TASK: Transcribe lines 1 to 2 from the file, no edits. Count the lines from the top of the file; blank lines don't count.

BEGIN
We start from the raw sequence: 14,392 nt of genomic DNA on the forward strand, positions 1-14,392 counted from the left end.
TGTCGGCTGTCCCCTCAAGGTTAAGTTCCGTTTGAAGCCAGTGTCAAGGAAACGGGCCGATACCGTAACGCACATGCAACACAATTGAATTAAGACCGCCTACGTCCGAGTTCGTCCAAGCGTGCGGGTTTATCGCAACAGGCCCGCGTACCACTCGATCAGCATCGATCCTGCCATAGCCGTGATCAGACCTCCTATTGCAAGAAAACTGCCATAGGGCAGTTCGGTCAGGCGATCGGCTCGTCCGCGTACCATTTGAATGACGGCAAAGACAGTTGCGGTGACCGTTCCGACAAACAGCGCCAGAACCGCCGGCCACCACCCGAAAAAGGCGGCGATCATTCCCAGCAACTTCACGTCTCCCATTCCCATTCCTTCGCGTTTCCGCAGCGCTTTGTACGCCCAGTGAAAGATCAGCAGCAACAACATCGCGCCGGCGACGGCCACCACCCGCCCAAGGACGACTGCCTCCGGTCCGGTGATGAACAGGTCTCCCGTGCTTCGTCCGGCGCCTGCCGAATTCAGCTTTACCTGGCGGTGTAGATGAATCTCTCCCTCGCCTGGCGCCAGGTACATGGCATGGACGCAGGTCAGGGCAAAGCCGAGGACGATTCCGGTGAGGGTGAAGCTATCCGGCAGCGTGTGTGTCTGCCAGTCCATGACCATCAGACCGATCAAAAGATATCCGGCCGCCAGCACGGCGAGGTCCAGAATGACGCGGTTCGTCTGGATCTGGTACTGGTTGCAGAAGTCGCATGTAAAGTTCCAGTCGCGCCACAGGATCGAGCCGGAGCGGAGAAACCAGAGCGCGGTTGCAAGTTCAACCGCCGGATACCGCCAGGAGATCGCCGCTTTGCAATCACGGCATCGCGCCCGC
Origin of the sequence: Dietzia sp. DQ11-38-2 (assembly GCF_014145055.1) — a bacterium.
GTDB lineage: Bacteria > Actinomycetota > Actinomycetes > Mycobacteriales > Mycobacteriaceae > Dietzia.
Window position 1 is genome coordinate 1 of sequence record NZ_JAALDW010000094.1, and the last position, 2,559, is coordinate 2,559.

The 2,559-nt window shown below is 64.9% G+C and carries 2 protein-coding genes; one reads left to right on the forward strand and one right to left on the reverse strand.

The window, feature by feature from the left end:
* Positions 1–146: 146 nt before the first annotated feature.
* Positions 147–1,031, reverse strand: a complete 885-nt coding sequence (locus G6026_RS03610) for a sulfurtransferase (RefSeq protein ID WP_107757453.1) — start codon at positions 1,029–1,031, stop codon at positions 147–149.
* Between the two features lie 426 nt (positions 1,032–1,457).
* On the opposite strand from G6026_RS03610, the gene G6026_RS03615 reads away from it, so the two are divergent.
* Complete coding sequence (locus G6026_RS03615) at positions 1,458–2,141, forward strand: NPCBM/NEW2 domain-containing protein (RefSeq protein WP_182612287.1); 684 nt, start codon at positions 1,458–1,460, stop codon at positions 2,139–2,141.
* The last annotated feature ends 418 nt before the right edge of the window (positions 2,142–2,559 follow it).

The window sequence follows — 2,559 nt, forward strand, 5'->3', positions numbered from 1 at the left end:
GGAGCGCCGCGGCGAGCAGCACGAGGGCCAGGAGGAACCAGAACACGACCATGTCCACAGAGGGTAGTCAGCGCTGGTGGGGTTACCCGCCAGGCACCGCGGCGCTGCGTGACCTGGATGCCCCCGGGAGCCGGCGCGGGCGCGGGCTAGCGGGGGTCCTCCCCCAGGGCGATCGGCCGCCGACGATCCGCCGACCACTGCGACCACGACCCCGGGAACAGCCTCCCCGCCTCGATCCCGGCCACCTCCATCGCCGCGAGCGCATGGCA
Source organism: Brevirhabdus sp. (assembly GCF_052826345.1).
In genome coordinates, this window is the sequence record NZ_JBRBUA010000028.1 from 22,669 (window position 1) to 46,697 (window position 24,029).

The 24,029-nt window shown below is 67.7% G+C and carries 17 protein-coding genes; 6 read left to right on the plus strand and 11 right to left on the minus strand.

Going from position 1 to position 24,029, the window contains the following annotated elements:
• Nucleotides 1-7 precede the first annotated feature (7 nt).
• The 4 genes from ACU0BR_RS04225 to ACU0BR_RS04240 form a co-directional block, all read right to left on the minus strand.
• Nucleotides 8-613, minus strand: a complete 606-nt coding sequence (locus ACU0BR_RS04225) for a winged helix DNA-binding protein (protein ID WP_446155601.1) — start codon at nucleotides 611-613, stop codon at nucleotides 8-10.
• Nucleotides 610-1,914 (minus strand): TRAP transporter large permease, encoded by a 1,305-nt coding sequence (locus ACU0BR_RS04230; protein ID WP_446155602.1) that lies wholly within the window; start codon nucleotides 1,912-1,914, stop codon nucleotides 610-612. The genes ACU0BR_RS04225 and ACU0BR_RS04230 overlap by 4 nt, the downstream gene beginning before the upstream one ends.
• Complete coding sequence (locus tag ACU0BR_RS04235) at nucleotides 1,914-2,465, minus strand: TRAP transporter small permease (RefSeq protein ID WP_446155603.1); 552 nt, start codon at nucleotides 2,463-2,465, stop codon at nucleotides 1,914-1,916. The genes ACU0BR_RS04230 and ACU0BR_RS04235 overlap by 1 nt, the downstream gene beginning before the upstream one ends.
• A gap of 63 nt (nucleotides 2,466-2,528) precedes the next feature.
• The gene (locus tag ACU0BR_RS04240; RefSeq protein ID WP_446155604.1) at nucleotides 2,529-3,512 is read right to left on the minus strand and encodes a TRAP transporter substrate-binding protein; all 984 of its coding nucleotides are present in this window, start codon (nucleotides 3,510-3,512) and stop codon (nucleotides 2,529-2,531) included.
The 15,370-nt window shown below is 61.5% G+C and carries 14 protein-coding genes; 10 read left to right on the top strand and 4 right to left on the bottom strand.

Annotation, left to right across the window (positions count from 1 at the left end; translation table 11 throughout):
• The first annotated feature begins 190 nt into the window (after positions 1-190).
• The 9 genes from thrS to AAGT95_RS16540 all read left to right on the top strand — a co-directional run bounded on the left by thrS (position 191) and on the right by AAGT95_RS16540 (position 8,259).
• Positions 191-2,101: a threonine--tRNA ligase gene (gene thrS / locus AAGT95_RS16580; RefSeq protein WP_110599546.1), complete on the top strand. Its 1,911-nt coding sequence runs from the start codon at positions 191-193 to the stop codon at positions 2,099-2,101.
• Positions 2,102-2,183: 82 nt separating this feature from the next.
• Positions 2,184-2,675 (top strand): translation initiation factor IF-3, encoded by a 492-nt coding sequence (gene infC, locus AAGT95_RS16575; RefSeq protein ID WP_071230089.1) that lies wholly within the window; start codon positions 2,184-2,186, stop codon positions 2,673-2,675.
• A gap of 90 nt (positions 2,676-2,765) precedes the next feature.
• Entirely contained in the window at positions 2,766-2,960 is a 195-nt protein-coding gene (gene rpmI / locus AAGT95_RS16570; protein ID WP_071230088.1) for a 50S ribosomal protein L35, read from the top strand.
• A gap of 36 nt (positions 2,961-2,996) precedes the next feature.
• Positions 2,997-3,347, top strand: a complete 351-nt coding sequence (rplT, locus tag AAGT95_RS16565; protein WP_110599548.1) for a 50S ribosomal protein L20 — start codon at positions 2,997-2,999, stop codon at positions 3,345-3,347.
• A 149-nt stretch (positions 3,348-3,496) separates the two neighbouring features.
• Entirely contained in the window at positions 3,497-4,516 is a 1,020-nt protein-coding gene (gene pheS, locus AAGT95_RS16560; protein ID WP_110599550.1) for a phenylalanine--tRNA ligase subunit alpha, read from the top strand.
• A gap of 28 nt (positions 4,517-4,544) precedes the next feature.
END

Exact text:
We start from the raw sequence: 14,392 nt of genomic DNA on the forward strand, positions 1-14,392 counted from the left end.
TGTCGGCTGTCCCCTCAAGGTTAAGTTCCGTTTGAAGCCAGTGTCAAGGAAACGGGCCGATACCGTAACGCACATGCAACACAATTGAATTAAGACCGCCTACGTCCGAGTTCGTCCAAGCGTGCGGGTTTATCGCAACAGGCCCGCGTACCACTCGATCAGCATCGATCCTGCCATAGCCGTGATCAGACCTCCTATTGCAAGAAAACTGCCATAGGGCAGTTCGGTCAGGCGATCGGCTCGTCCGCGTACCATTTGAATGACGGCAAAGACAGTTGCGGTGACCGTTCCGACAAACAGCGCCAGAACCGCCGGCCACCACCCGAAAAAGGCGGCGATCATTCCCAGCAACTTCACGTCTCCCATTCCCATTCCTTCGCGTTTCCGCAGCGCTTTGTACGCCCAGTGAAAGATCAGCAGCAACAACATCGCGCCGGCGACGGCCACCACCCGCCCAAGGACGACTGCCTCCGGTCCGGTGATGAACAGGTCTCCCGTGCTTCGTCCGGCGCCTGCCGAATTCAGCTTTACCTGGCGGTGTAGATGAATCTCTCCCTCGCCTGGCGCCAGGTACATGGCATGGACGCAGGTCAGGGCAAAGCCGAGGACGATTCCGGTGAGGGTGAAGCTATCCGGCAGCGTGTGTGTCTGCCAGTCCATGACCATCAGACCGATCAAAAGATATCCGGCCGCCAGCACGGCGAGGTCCAGAATGACGCGGTTCGTCTGGATCTGGTACTGGTTGCAGAAGTCGCATGTAAAGTTCCAGTCGCGCCACAGGATCGAGCCGGAGCGGAGAAACCAGAGCGCGGTTGCAAGTTCAACCGCCGGATACCGCCAGGAGATCGCCGCTTTGCAATCACGGCATCGCGCCCGC